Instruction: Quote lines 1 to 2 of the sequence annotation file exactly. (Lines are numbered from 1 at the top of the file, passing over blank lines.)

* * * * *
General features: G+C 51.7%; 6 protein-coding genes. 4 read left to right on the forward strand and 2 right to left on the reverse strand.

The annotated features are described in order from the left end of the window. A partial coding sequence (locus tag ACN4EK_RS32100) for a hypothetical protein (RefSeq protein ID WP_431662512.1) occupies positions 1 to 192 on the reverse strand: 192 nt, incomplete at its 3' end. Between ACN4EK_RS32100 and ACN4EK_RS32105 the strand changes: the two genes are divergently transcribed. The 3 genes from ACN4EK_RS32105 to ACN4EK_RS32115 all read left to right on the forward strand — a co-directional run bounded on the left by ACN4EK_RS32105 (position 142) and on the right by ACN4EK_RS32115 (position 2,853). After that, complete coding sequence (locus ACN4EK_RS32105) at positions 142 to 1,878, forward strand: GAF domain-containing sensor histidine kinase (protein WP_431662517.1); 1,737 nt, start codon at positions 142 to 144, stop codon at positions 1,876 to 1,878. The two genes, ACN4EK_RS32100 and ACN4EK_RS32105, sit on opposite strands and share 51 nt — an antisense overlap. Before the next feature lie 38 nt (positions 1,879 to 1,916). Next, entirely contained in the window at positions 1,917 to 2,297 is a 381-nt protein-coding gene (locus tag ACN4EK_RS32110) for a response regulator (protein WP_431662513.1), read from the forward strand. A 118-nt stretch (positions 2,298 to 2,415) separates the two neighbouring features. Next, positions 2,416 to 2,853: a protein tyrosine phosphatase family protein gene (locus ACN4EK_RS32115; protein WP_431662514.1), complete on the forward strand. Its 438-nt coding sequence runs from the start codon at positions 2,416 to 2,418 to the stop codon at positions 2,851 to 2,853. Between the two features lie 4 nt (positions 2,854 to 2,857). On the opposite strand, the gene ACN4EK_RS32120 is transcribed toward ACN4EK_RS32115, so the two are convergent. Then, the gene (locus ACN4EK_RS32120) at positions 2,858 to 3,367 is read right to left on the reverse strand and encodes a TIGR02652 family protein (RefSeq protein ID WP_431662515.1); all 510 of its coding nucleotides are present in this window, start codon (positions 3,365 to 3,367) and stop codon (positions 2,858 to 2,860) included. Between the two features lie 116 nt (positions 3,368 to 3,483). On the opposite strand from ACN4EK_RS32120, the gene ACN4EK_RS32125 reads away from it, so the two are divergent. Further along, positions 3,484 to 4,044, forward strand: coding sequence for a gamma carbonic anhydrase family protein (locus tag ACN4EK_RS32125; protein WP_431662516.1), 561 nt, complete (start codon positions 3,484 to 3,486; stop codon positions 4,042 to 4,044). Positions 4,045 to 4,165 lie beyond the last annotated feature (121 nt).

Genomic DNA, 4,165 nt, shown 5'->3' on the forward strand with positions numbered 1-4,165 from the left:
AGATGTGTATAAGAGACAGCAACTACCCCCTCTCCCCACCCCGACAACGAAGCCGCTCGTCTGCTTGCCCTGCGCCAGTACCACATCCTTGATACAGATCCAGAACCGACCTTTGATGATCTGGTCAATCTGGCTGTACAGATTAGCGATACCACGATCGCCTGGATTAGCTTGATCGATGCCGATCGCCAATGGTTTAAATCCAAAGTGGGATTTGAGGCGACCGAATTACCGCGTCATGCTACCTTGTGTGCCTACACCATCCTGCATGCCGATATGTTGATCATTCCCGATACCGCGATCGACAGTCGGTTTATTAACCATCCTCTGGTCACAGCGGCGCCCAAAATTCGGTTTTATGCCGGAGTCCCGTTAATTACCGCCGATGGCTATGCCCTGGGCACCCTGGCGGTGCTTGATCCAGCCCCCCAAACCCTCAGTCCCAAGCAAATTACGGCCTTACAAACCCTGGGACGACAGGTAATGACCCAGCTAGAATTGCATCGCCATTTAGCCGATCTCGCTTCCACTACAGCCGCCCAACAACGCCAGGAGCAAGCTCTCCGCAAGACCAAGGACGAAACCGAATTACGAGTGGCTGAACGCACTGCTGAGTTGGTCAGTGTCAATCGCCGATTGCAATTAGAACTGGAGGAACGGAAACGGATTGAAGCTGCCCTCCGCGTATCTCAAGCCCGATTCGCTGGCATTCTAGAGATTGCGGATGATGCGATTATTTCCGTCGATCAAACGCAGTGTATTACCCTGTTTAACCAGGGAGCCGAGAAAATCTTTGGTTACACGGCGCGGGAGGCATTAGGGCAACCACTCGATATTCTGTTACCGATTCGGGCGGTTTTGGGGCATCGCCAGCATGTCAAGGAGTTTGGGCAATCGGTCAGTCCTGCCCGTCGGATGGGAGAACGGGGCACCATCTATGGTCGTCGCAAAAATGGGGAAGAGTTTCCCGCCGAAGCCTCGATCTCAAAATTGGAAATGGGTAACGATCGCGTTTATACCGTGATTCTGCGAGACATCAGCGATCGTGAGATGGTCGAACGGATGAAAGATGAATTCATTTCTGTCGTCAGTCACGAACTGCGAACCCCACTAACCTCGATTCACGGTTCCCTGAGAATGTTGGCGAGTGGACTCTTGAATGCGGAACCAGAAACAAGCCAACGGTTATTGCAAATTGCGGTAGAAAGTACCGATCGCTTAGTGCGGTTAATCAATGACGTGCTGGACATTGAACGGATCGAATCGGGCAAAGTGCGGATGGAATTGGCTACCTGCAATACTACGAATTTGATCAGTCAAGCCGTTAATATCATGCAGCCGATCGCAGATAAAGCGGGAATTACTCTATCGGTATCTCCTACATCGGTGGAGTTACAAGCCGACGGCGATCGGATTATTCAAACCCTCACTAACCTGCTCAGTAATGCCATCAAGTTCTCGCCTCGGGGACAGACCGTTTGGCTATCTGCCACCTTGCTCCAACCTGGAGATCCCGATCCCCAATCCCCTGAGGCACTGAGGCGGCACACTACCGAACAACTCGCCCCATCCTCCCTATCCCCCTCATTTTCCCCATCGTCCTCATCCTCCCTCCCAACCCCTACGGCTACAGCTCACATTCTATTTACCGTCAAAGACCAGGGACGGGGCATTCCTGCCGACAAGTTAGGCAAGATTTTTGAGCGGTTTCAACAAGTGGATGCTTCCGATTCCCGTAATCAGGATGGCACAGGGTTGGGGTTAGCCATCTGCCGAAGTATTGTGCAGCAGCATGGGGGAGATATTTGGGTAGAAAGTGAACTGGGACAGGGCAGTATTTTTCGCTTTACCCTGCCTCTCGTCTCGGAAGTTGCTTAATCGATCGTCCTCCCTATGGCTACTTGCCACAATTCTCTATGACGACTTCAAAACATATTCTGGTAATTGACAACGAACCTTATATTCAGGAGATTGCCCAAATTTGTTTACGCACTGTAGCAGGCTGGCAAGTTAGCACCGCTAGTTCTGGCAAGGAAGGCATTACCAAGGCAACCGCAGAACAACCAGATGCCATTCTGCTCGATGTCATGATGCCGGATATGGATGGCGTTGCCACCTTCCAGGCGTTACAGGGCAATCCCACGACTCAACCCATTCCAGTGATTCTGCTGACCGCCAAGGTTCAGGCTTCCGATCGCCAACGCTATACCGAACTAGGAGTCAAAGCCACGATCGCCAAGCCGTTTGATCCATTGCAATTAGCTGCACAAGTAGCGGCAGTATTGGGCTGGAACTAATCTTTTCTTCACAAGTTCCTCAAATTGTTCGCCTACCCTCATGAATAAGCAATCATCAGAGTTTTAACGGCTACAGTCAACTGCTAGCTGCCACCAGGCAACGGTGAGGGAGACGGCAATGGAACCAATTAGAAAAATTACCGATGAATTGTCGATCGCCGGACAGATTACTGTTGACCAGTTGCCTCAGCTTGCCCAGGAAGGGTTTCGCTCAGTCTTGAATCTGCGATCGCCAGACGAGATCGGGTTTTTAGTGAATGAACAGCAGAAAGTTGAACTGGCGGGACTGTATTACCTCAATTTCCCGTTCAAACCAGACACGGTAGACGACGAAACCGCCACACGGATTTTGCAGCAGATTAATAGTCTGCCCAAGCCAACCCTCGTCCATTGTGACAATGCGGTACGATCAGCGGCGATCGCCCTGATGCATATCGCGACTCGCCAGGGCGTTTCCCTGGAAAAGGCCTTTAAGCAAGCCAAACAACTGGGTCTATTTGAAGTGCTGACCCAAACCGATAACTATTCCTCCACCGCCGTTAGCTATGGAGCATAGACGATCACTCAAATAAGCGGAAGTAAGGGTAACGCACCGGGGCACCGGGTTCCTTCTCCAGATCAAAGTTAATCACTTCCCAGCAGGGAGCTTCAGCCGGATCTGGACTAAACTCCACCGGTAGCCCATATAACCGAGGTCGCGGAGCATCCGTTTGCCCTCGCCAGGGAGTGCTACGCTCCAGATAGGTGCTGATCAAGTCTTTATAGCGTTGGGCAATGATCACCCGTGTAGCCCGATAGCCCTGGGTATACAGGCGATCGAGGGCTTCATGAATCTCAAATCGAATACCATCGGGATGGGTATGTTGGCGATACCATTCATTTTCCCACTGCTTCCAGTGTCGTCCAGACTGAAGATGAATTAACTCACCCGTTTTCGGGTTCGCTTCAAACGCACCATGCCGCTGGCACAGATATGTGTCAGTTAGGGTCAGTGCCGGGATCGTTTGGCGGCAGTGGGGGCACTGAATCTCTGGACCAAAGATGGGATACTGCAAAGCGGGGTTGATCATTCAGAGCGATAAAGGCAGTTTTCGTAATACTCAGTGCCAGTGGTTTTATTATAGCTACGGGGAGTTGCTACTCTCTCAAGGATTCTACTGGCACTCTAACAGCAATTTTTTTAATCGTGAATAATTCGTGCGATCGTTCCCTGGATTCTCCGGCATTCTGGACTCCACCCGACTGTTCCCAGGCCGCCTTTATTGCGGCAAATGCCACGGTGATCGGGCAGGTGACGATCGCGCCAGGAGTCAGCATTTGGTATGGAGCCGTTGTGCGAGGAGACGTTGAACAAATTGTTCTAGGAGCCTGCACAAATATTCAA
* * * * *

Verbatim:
General features: G+C 51.7%; 6 protein-coding genes. 4 read left to right on the forward strand and 2 right to left on the reverse strand.

The annotated features are described in order from the left end of the window. A partial coding sequence (locus tag ACN4EK_RS32100) for a hypothetical protein (RefSeq protein ID WP_431662512.1) occupies positions 1 to 192 on the reverse strand: 192 nt, incomplete at its 3' end. Between ACN4EK_RS32100 and ACN4EK_RS32105 the strand changes: the two genes are divergently transcribed. The 3 genes from ACN4EK_RS32105 to ACN4EK_RS32115 all read left to right on the forward strand — a co-directional run bounded on the left by ACN4EK_RS32105 (position 142) and on the right by ACN4EK_RS32115 (position 2,853). After that, complete coding sequence (locus ACN4EK_RS32105) at positions 142 to 1,878, forward strand: GAF domain-containing sensor histidine kinase (protein WP_431662517.1); 1,737 nt, start codon at positions 142 to 144, stop codon at positions 1,876 to 1,878. The two genes, ACN4EK_RS32100 and ACN4EK_RS32105, sit on opposite strands and share 51 nt — an antisense overlap. Before the next feature lie 38 nt (positions 1,879 to 1,916). Next, entirely contained in the window at positions 1,917 to 2,297 is a 381-nt protein-coding gene (locus tag ACN4EK_RS32110) for a response regulator (protein WP_431662513.1), read from the forward strand. A 118-nt stretch (positions 2,298 to 2,415) separates the two neighbouring features. Next, positions 2,416 to 2,853: a protein tyrosine phosphatase family protein gene (locus ACN4EK_RS32115; protein WP_431662514.1), complete on the forward strand. Its 438-nt coding sequence runs from the start codon at positions 2,416 to 2,418 to the stop codon at positions 2,851 to 2,853. Between the two features lie 4 nt (positions 2,854 to 2,857). On the opposite strand, the gene ACN4EK_RS32120 is transcribed toward ACN4EK_RS32115, so the two are convergent. Then, the gene (locus ACN4EK_RS32120) at positions 2,858 to 3,367 is read right to left on the reverse strand and encodes a TIGR02652 family protein (RefSeq protein ID WP_431662515.1); all 510 of its coding nucleotides are present in this window, start codon (positions 3,365 to 3,367) and stop codon (positions 2,858 to 2,860) included. Between the two features lie 116 nt (positions 3,368 to 3,483). On the opposite strand from ACN4EK_RS32120, the gene ACN4EK_RS32125 reads away from it, so the two are divergent. Further along, positions 3,484 to 4,044, forward strand: coding sequence for a gamma carbonic anhydrase family protein (locus tag ACN4EK_RS32125; protein WP_431662516.1), 561 nt, complete (start codon positions 3,484 to 3,486; stop codon positions 4,042 to 4,044). Positions 4,045 to 4,165 lie beyond the last annotated feature (121 nt).